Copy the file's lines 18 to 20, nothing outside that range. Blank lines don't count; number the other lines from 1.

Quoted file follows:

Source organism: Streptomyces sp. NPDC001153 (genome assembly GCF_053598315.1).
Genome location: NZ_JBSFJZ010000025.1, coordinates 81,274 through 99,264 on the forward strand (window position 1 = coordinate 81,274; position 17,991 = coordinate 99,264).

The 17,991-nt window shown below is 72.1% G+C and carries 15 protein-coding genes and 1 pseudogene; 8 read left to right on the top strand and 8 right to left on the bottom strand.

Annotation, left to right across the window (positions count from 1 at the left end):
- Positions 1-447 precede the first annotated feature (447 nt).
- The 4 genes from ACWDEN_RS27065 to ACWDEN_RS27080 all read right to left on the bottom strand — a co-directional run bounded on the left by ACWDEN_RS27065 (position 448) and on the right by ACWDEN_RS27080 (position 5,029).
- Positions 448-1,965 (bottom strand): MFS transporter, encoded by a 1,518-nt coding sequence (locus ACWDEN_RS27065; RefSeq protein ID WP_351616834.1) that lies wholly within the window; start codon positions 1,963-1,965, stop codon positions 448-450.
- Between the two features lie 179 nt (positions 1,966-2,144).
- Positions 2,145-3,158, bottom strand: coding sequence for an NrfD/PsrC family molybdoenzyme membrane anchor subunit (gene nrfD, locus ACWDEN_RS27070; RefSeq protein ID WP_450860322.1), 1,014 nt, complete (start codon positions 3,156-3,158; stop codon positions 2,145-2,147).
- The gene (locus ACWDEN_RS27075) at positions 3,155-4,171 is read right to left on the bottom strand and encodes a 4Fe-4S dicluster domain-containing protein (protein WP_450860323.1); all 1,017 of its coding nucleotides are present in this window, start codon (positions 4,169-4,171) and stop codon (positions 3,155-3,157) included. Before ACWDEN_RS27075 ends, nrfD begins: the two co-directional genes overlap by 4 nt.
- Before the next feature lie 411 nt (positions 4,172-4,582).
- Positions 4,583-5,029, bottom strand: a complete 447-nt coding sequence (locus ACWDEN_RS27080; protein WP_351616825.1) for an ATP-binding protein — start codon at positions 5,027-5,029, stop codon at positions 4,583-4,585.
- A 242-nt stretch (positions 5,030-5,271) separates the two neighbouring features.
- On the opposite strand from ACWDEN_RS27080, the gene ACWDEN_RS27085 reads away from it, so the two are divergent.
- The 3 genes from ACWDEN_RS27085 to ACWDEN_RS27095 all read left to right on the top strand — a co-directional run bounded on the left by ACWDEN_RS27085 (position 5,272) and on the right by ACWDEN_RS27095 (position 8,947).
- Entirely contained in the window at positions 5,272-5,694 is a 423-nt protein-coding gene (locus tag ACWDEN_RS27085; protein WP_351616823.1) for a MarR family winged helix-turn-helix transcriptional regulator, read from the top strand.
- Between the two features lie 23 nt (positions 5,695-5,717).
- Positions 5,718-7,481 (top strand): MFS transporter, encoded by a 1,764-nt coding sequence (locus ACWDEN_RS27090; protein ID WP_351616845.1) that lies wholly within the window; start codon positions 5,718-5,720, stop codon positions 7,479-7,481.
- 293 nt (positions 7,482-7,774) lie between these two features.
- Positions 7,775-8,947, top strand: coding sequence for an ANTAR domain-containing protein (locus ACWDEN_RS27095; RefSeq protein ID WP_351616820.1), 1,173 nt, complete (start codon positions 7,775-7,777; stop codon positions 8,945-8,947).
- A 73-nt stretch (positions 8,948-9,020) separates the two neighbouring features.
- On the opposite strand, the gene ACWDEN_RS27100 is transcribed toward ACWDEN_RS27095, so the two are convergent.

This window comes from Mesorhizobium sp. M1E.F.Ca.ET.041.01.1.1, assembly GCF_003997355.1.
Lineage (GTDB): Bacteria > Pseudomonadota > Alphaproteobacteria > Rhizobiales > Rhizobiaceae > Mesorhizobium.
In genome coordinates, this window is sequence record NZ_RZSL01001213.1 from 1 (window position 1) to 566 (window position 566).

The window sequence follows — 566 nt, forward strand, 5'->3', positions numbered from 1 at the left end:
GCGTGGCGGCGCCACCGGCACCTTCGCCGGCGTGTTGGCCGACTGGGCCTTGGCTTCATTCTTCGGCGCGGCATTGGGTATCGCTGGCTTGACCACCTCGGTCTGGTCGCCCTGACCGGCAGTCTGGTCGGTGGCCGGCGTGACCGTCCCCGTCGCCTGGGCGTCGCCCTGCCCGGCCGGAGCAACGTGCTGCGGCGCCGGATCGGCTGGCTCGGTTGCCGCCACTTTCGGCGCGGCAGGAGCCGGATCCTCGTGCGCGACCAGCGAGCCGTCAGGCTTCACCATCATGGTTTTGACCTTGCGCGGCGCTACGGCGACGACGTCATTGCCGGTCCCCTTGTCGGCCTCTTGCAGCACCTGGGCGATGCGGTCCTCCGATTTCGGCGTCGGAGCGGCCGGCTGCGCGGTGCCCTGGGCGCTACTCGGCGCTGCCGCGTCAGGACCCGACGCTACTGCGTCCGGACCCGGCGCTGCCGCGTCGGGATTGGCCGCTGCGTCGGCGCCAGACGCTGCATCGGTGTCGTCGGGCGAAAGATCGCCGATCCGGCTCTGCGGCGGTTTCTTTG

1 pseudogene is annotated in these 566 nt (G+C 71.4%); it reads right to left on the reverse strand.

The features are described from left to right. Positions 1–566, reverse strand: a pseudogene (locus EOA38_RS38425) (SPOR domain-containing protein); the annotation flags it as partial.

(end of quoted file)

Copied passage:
- Positions 5,718-7,481 (top strand): MFS transporter, encoded by a 1,764-nt coding sequence (locus ACWDEN_RS27090; protein ID WP_351616845.1) that lies wholly within the window; start codon positions 5,718-5,720, stop codon positions 7,479-7,481.
- 293 nt (positions 7,482-7,774) lie between these two features.
- Positions 7,775-8,947, top strand: coding sequence for an ANTAR domain-containing protein (locus ACWDEN_RS27095; RefSeq protein ID WP_351616820.1), 1,173 nt, complete (start codon positions 7,775-7,777; stop codon positions 8,945-8,947).